Colombia fails in health of its oceans
The Ocean Health Index (OHI) analyzes variables such as biodiversity, water cleanliness, and coastal protection. Colombia scored only 52 of 100 possible points. UN experts are trying to explain why the country has flunked the test.Palmira, 05 de octubre de 2012 — Agencia de Noticias UN-
Colombia scored 52 points and was ranked 101st, behind countries such as Mexico, Ecuador, Chile and Brazil.
“The sea is a long ways from the locomotives which President Santos has been talking about, nowhere else can you see the ocean as the fundamental basis of his strategies”, says professor Mancera.
In a collaborative project, 65 world oceanographic scientists and other experts are working with more the 100 databases. The OHI index provides several variables which help to rank the oceanic health around the world.
The ten points assessed by the study involve the wide variety of benefits which a healthy ocean provides, from the food we eat, to the coastal places we value and enjoy. Therefore, the average of the 10 scores for each point comprises the overall score for each country according to the study.
Colombia achieved a score of only 52, and ranked 101 internationally, well below other Latin-American countries such as Mexico, Ecuador, Chile and Brazil. The Colombian ranking is the result of low scoring in aspects such as carbon accumulation, coastal protection, tourism and recreation, cleanliness of water, and biodiversity.
For Universidad Nacional de Colombia ecology and marine pollution experts, these results are very concerning, and should call the attention of those who manage natural resources and policy-makers, in order to preserve them.
“This index is an important tool for making prudent political and personal decisions. The score we’ve obtained is a huge negative, we basically failed in ocean sanitation, as there are 10 elements which comprise the study, and most of the variables are negative and with a downward trend, which is a very troubling issue for the country”, says Ecology PhD and UN-Caribbean Director, Luis Ernesto Mancera.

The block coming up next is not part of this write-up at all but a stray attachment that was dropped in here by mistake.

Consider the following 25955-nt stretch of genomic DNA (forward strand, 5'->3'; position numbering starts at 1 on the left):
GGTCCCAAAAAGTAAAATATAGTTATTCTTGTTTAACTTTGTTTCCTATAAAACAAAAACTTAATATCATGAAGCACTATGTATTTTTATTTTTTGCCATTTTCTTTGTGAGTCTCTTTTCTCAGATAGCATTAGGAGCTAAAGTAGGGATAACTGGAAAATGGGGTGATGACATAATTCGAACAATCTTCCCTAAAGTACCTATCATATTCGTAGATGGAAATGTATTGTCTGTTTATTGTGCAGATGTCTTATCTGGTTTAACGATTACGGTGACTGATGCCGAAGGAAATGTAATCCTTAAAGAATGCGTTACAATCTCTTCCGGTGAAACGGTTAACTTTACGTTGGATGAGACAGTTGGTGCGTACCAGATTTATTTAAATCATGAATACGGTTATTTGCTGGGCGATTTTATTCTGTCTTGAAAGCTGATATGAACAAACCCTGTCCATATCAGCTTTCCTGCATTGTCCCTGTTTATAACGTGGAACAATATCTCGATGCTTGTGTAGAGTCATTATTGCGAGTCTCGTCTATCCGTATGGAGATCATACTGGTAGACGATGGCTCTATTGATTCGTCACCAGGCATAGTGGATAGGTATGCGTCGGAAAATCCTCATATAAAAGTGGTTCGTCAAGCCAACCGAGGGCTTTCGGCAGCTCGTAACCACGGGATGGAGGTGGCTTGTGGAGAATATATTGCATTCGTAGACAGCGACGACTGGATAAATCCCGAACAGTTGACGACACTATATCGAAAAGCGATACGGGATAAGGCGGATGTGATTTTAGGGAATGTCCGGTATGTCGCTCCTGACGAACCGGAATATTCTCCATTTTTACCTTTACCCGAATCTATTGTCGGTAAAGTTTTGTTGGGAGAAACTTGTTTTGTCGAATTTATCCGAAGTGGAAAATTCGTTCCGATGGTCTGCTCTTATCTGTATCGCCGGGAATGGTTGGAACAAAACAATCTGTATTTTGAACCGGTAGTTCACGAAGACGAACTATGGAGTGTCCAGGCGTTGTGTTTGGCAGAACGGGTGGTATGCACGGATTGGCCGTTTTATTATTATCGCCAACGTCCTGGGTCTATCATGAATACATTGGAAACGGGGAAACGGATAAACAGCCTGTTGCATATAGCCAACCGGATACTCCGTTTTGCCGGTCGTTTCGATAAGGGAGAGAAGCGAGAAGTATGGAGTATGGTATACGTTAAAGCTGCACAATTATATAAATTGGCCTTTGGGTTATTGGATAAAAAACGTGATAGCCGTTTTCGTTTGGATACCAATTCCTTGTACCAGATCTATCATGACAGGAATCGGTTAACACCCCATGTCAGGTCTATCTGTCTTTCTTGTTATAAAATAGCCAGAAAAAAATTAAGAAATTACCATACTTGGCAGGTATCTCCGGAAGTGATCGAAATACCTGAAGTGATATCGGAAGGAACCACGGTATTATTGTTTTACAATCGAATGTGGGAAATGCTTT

Pollution and biodiversity
According to the study, on the issue of clean waters, the goal is zero pollution, measuring the extent of pollution by means of eutrophication (nutrient excess), chemical substances, pathogens and trash levels.
On this point Colombia scored 67, while the world average is 78, which for UN-Palmira Water Pollution Research Group Director and Professor, Guillermo Duque, is due to the lack of environmental awareness on the part of both companies and private citizens who pollute this valuable resource.
“We think we have a never-ending source of clean water, but the reality is that almost all of our water sources are contaminated. There are companies and people which indiscriminately throw their waste into the water, thinking it will dilute, but there are negative effects on human health and biodiversity”, says Duque.
“Tourism and illegal mining are highly determining ocean sanitation factors. We discovered fecal coliforms at El Rodadero and Cartagena which significantly impact the inhabitants of these coastal regions. Likewise, tourism is exploiting the resources without really understanding, and protecting them”, says the expert.
On the other hand, we did no better in the category of biodiversity. Colombia scored 68, while the global average score was 83. Ernesto Mancera thinks that we are losing biodiversity from mangroves and marines pastures, which are strategic ecosystems which continue degrading on daily basis.
“We have seen how big tourist building projects have felled important mangrove areas in the Caribbean, specifically in Cartagena and Santa Marta. This violates governmental policies which prohibit building in low tide areas. Now the problem is to enforce compliance with the environmental regulations”, says Mancera.
The sea as a locomotive
Researchers say that in practice, the environmental protection system lacks coordination and articulation from where to manage natural resources.
According to the UN-Caribbean Director, Colombia is a country where 47% of its territory is coastal, and many inhabitants are unaware of the importance of our oceans. Therefore, we need to strengthen scientific research on oceanographic issues.
“The sea is a long ways from the locomotives which President Santos has been talking about. Nowhere else can you see the ocean as the fundamental basis of his strategies. We need to turn it into a real developmental motor, not only from the touristic vantage point, but also from goods and services, CO2 capture, alternative energies, transportation, fishing and other perspectives”, he says.
For Professor, and Oceanography and Coastal Sciences PhD., Guillermo Duque, “we need to generate joint strategies between the universities, companies and the government in order to promote the care, preservation and continued research of this key resource for the development of the country”.(Por: Fin/JCR/clc/sup